You have one year left to live – what would you do with it?
Would you continue your life as it is, or would you make radical changes? Would you continue working at your job, or would you find some other way to get money? Would you contact people you haven’t spoken to for a while to clear the air with them or maybe thank them for something they did long ago? Would you read the Bible more? Would you throw yourself at God’s mercy and beg him for forgiveness? Would you forgive?
You have one month left to live – what would you do with it?
Would you continue working, or would you walk away from the daily grind? Would you stay where you are or go to your favourite place with your favorite people? Would you be honest with friends and family about the one month you have left to live, or would you hide it from them? Would you grow closer to God and Jesus or push them away in anger?
You have one day left to live – what would you do with it?
Watch a movie? Read a blog?
Unless we take matters into our own hands (which I do not recommend), we don’t know how much time we have left on Earth. Even Jesus didn’t know until his time drew near. God keeps this information from us so that will make choices of our own free will. We are judged on those choices. Jesus says that our every idle thought and word will be judged.
The choices we make when we think we have many years left to live are quite different from those we make when we know we have only a few months or days or hours. It’s like the difference between moving house, when you can take all of your belongings – furniture, clothing, food and knick-knacks – and bugging out, when you can take only the bare essentials in one bag.
During his ministry years, Jesus lived in bug-out mode. He was constantly on the move and only took with him those things that he needed for the short-term. This is what he modeled for his followers, who likewise were constantly on the move and only took with them those things they needed for the short-term.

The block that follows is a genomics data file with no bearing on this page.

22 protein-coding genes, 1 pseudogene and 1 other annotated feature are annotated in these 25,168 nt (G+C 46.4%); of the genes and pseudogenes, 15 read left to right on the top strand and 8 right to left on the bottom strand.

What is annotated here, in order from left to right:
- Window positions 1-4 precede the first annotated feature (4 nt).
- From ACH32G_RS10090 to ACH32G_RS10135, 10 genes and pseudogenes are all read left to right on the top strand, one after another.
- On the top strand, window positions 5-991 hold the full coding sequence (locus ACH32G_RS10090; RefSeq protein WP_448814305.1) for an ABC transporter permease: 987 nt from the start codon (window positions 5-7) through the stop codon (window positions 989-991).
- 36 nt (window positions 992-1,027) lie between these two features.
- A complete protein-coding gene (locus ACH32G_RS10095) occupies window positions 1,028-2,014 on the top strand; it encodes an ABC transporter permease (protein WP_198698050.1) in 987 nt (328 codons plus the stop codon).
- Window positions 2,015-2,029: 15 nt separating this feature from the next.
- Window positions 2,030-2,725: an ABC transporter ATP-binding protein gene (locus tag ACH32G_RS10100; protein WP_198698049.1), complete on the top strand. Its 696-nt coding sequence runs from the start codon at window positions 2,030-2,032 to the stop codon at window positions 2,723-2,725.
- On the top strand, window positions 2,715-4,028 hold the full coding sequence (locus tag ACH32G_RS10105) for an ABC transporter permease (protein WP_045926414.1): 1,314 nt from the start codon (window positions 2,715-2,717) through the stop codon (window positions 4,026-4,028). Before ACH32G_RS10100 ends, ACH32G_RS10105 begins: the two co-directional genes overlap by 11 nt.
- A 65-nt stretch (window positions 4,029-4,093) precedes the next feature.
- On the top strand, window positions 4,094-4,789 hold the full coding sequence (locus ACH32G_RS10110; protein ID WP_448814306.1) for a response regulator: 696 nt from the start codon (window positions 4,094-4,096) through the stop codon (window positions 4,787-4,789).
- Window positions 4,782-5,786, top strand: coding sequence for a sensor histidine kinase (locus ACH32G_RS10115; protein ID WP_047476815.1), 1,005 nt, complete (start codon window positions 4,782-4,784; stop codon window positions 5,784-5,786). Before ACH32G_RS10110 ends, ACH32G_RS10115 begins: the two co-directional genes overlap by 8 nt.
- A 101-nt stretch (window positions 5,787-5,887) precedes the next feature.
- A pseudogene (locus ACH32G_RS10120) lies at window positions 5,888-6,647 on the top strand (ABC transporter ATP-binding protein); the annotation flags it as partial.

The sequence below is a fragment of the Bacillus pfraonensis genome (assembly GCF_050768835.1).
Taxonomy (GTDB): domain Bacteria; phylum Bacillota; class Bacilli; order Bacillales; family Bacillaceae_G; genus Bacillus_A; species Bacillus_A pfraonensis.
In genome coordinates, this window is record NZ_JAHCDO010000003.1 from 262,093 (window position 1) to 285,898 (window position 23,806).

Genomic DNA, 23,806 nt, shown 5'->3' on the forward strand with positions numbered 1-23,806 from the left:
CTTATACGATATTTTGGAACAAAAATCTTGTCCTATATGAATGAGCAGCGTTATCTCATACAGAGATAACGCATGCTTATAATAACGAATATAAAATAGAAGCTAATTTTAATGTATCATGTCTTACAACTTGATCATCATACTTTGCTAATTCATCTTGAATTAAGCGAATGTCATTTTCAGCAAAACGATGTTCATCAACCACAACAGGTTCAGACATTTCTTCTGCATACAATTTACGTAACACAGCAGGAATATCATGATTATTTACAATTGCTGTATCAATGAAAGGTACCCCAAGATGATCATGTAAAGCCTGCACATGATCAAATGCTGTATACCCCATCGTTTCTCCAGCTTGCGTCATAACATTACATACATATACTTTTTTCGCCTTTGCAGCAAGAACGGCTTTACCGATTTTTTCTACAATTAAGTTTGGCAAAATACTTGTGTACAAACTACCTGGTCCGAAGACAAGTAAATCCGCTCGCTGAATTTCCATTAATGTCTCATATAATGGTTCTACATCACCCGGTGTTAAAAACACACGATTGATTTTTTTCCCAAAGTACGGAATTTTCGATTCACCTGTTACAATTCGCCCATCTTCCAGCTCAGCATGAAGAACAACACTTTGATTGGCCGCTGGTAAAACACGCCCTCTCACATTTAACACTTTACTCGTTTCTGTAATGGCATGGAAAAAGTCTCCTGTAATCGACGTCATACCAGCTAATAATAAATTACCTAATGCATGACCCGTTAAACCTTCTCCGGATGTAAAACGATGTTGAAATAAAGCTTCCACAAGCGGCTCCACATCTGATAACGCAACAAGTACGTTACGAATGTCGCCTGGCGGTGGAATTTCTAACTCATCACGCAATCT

We have no guaranteed time on Earth. We get what God gives us, so we need to do our best every day, not just sometimes when we feel like it. Scripture tells us about the person who thought he had a long time yet to live and so backslid into a depraved life, only to be caught unawares and to end up dying in his sins. This is a frightening cautionary tale. If it’s not frightening to you, you need to read it and reread it until it is.
Jesus tells us to live with our loins girded and oil in our lamps, ever-ready to leave at a moment’s notice. This state of readiness should be our permanent state of being on Earth. Think of firemen at a fire station in between calls. They clean and maintain their truck so that it’s optimally functional; they work out to build their physical strength; they rest and eat nutritious meals to maintain their health… so when the alarm goes off without notice, they’re 100% prepared to leave the station within seconds.
How many Christians live up to this ideal? How many live their day-to-day lives with loins girded and oil in their lamps, ready and willing to leave at a moment’s notice and with no regrets? I think very few do. I think most Christians put the thought of death far from them and never think about what they would do if they had only one year or one month or one day.
Or one hour.
Or a minute.
We need to think about our physical death even more than we need to think about our physical life; we need to prepare for death even more than we prepare for daily life. Death can come to us at any moment and in any number of ways. This thought shouldn’t frighten us but instead inspire us to look closer at how Jesus lived and taught us to live.
It’s a cliché to say that life on Earth is a journey, but it is a journey, and the destination is death. It can’t be any other way. You can’t avoid dying. Even Jesus died for a short time. But what you can do is prepare for death and what comes after death, and do so to the best of your ability. This should be your obsession. It was Jesus’ obsession.
Everything he did was with an eye to his final moments on Earth and the glory that would come afterwards. Every step he took he did so knowing his steps were numbered. This gave him the drive to work ceaselessly for the Kingdom with full understanding that only work for the Kingdom had any lasting value.
Before he launched his ministry, Jesus reviewed every aspect of his life and removed from it anything that did not in some way contribute to his work in the Kingdom or that outright interfered with it. He did this without a second thought and without looking back. To him, there was no other way forward to his destination than to clear the path of obstacles. Sometimes people are the main obstacles in the way; sometimes we’re our own worst obstacle.
So I ask you once again – if you had only one year, one month, or one day left to live, would your life change radically from what it is, or would you continue as you are? This is not something that you need to tell me, but something that you need to discuss with God. And you need to do so with the same urgency as a fireman springing to life when the alarm rings.